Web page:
The government’s promise to remove ‘red tape’ to help housebuilders could wipe out effective standards in the name of cost saving. And there is little evidence that it will lead to extra homes

John Stapleton

Clichés are nearly always based on a kernel of truth within - that is how they have become clichéd. It is this truth that makes their constant repetition eventually hackneyed. The idea of “red tape” is one such concept that evades scrutiny precisely because it is so commonplace. No one is fighting the corner for red tape. “Stand up for red tape!” is not a refrain you will hear down the Dog and Duck.

So if we are all agreed that red tape is bad, should we not welcome any moves by the government to slay more of it? Especially, one might add, in the midst of a housing crisis stultifying the economy and pushing living costs ever higher for those not already on board the house-price gravy train. This is the narrative underpinning the latest initiative – a red tape review – launched by the Department for Business, Innovation & Skills at the back end of 2015.

It depends, of course, how we define red tape.

And herein lies the danger: nudging the dial away from valueless obstacles to building homes and towards anything that interested parties – housebuilders - identify as a cost. The last red tape challenge resulted in the housing standards review. Some of it was undoubtedly welcome: the Code for Sustainable Homes was far from perfect and needed reform. But does that mean that any higher standards for new homes are bad?

Prospective owners of one of George Osborne’s starter homes may be surprised to learn what has fallen away in the last 12 months: higher energy efficiency, minimum levels of daylight, cycle storage, space standards (aside from a few rare cases), internal recycling bins. And enhanced flood protection.

How are we following up to check that the extra numbers are delivered in return for this lower quality of life that smaller, less well-lit homes will provide?

Meeting these undoubtedly meant extra costs for housebuilders - though some are trivial (one of the complaints, for example, was that builders were required to make provision for clothes to dry. Red tape? Tell that to anyone who has lived in a tiny new-build flat without a bath to hang clothes above). But not all costs are undesirable.

It should be axiomatic that uncertainty is the real villain of the piece when it comes to building homes. Lots of builders built high code-level homes as a matter of course - especially smaller outfits, now in favour and tending to compete more on quality. Indeed, the now-ditched zero carbon homes policy achieved that rare thing: broad consensus. Despite its stretching ambition, builders were able to plan ahead, with eight years’ lead time, and everyone played the development game on a level pitch.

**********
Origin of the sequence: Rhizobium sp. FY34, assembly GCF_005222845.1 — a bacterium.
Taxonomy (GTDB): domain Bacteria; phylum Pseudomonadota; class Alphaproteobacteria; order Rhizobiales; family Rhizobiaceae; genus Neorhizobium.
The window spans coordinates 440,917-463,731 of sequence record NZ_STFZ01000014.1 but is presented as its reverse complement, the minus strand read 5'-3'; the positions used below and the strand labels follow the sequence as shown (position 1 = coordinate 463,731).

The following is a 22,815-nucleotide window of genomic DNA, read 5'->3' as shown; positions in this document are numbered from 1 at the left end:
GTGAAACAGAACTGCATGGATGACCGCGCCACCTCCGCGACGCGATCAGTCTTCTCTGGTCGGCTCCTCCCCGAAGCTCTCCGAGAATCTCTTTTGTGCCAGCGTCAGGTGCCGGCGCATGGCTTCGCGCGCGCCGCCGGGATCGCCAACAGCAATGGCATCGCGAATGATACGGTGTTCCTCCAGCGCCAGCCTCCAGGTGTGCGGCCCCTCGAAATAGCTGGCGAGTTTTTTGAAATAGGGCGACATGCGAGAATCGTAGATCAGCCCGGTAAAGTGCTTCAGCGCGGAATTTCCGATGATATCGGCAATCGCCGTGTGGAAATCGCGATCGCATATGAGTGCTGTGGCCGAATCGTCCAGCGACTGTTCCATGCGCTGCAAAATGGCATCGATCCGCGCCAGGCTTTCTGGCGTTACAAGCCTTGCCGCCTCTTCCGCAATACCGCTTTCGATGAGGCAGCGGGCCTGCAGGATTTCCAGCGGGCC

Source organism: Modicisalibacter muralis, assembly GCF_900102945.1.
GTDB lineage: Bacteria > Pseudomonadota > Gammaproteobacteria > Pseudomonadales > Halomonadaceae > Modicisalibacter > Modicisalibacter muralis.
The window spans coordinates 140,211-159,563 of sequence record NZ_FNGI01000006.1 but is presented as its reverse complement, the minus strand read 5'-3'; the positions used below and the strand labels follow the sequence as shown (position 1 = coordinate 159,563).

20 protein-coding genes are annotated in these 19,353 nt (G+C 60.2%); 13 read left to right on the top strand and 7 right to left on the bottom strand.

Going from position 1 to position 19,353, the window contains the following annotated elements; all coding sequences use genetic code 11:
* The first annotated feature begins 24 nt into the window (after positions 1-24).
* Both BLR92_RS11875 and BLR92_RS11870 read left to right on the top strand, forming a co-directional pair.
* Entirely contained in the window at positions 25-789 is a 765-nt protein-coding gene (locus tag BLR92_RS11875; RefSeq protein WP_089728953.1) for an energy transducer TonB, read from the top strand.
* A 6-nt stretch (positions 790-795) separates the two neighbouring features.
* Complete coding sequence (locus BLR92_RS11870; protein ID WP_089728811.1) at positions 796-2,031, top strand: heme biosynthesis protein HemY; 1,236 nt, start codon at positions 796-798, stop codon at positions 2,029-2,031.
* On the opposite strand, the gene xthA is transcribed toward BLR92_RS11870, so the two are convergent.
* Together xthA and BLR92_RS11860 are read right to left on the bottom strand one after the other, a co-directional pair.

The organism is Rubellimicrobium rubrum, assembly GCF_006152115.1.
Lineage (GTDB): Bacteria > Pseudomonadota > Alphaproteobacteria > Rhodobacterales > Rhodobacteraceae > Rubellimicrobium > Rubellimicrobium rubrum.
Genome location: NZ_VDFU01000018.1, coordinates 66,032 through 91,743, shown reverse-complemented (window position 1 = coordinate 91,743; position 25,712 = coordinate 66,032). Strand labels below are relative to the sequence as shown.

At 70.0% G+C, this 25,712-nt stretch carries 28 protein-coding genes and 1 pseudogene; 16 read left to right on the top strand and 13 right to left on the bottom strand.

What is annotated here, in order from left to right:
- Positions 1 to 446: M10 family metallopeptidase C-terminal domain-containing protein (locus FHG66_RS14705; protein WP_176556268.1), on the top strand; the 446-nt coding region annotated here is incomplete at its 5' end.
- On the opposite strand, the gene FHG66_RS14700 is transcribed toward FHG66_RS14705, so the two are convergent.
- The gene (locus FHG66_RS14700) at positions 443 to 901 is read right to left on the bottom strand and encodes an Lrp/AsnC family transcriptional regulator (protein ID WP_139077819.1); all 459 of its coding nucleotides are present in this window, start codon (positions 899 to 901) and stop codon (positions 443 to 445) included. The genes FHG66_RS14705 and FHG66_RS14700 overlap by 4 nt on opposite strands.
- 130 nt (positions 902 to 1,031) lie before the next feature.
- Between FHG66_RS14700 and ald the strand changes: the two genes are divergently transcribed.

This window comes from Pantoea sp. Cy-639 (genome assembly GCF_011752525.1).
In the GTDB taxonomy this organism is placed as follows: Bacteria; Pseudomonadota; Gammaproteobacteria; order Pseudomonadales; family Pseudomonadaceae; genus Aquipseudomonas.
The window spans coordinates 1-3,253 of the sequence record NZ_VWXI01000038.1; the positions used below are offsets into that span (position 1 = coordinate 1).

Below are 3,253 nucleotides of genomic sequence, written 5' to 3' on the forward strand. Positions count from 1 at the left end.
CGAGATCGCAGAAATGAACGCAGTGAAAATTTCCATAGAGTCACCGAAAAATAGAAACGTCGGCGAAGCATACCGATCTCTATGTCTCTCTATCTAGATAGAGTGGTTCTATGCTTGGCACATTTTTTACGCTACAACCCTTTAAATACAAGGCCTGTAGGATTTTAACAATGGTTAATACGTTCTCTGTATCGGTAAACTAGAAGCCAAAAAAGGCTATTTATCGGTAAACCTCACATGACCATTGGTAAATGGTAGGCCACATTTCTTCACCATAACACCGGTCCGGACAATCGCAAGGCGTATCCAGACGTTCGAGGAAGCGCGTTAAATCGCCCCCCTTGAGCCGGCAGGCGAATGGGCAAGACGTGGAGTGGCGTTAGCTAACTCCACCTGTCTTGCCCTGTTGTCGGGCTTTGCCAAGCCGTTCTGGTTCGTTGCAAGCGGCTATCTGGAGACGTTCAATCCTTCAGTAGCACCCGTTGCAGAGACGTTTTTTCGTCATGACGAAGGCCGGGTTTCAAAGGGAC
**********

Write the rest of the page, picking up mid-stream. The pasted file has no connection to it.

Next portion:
This matters. Taking the wrecking ball to standards for homes in 2016 will achieve short-term cost savings for the volume developers hell-bent on building to the minimum. But uncertainty has costs (never of the desirable kind), and each time standards are dropped, the centre of gravity moves further south. The result is a standard of new homes dictated by the lowest common denominator, and driven by an unremitting pressure to push up the share price over a horizon no longer than a year. Worse, it penalises those who have anticipated 2016 with higher aspirations and commensurate investment. Next time - why bother? If you’re playing a zero-sum game there is only one team it makes sense to be on.

All this is especially galling because cutting red tape will have barely anywhere near the effect intended. Where is the evidence that as a result of these lower standards 30,000, or 20,000 or 10,000 more homes will be built? How are we following up to check that the extra numbers are delivered in return for this lower quality of life that smaller, less well-lit homes will provide?

Hacking at regulations will reduce costs and increase profits for some housebuilders but will not fix an imperfect market that gifts those in a position to restrain the supply of homes the highest margins.

Process and outcomes are two distinct entities. We should cheer any streamlining that aids the process of building many more sustainable homes, more quickly. Outcomes, however, should be all that we concern ourselves with. If the desired outcome from this latest red tape challenge is to maximise returns for the biggest housebuilders, it has a good chance of being achieved. But if it is getting sustainable homes built more quickly – and more affordably – it will be found wanting.

John Stapleton is head of external affairs at Sustainable Homes